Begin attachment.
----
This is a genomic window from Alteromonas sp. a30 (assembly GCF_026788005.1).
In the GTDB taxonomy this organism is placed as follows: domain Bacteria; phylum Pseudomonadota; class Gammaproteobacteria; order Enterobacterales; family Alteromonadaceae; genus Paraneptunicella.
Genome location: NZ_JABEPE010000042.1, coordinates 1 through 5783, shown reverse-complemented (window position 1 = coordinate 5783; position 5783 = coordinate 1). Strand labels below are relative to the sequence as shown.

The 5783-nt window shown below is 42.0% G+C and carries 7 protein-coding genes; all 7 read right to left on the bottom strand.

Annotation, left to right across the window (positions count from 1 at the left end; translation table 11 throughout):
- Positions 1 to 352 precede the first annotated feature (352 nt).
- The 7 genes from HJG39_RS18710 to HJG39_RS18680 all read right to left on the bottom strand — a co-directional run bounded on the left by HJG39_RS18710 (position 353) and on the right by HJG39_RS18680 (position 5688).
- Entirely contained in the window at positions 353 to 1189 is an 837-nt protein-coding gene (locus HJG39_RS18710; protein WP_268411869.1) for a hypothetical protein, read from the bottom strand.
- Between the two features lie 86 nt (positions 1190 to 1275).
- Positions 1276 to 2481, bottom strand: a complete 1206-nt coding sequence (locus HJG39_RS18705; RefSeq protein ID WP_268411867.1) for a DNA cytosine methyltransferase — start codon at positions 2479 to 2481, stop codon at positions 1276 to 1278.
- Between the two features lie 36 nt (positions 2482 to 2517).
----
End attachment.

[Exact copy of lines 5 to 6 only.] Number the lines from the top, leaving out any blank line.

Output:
Annotation, left to right across the window (positions count from 1 at the left end; translation table 11 throughout):
- Positions 1 to 352 precede the first annotated feature (352 nt).